Paris | 9th July 2012
Christophe Lemaitre, final tuning before London
It was a short night for Christophe Lemaitre. The Savoyard left the Stade de France late after his 3rd place in the 100m with a time of 10’’08 on Friday 6 July at the Meeting Areva. Twelve hours later, he responded in great depth to the barrage of questions from the press at the ASICS showroom in Paris. It was a press conference during which the French sprinter didn’t evade a single question, describing his sensations at the time, his Olympic hopes, overseas competition and even, surprisingly, the contents of his suitcase for the Games. It is worth explaining that this was the last chance for him to voice his opinions on French soil before he sets off for his first Olympic Games. Interview.
How have you slept after your 3rd place behind Tyson Gay and Justin Gatlin at the Stade de France?
Christophe Lemaitre: "Little but well. I didn’t go over the race in my mind, I was too tired for that. I’m someone who needs a lot of sleep; around ten hours a night. And I can sleep just about anywhere. I’ve even fallen asleep laid out on the turf of the racetrack in Aix-les-Bains".
Rights free photo for press
using with the copyright
At MEETING AREVA 2012
© KMSP / P.Millereau
With these few hours of hindsight, what do you think about your race at the Meeting Areva? And notably the start?
"My reaction time was really very poor. 190/1000, which isn’t anything special. Usually I get away in 140 or 150/1000. After that the rest of the race was pretty successful. The starting phase is good, though maybe I lift up a bit too early, doubtless due to the pressure of my adversaries. After that I manage to run as I usually do, namely coming back on my rivals at the end of the race."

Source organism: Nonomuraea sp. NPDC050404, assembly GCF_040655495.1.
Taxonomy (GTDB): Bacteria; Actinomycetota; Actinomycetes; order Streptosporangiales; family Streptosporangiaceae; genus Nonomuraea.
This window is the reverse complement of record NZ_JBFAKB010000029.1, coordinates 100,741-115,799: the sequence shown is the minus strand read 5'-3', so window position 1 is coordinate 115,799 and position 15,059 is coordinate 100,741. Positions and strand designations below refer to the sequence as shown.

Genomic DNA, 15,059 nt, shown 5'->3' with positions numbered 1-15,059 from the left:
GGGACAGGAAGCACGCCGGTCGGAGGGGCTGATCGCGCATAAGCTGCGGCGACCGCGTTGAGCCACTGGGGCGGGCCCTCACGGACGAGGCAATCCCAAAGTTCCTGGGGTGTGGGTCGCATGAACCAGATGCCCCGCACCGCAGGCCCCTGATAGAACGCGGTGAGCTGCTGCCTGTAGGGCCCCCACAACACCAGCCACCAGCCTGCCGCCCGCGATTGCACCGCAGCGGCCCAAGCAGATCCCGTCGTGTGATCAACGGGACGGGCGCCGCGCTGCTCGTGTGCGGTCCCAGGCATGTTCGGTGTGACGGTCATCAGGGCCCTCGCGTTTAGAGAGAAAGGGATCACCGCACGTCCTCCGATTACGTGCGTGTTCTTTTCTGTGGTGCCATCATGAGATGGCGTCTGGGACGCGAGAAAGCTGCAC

And what do you think about your time of 10’’08?
"At the start, the race comprised a lot of guys who had already run sub-10 second times this season over 100m. At the finish, solely Tyson Gay went below this barrier and I finished 3rd. I think you have to look at my time of 10’’08 in perspective. Yesterday evening your placing at the finish was more important than the time. I haven’t done a sub-10’’ yet this season, but it doesn’t worry me. The times will come down. If ultimately I don’t manage to run under that limit it’s not serious. The objective this year is to bring home a medal from the Games, not to focus on the time."
What are you expecting from your next race, the 200m at the London Meeting on Saturday?
"I’m expecting a good place and to bring my time down. I can do better than the 20’’31 I’ve run this year. If conditions are good, I’d really like to run a sub-20 second time. The weather may prove quite difficult in London though."
On a technical level, what points are you going to focus on in the 200m at the London Meeting?
"On the bend. I’m going to try not to lose time on the curve, and focus on coming out of the bend well, without letting myself get carried off course. After that, I’ll just have to make the best of my abilities on the home straight, as I usually do. I manage to stay pretty well relaxed. In fact, it’s one of my main assets, something which enables me to maintain my speed and come back on the others."
How will you organise your training over the next few days?
"Until the London Meeting, I’m going to work on the 200m, with the emphasis on the bend. I’m also going to work on the length of my stride. All too often I’m still lengthening it at the end of the race, but I need to correct this flaw. My coach Pierre Carraz and I are working on this aspect by using blocks positioned on the track 2.50m or 2.60m apart. I link together a series of runs with the aim of respecting these intervals over my final strides of the race."
What is your current training pattern?
"One session a day, most often at the end of the day, with a second training session just once or twice a week. In terms of muscle-development exercises, I’m working on light loads with dynamic effort, which is geared at improving explosive strength."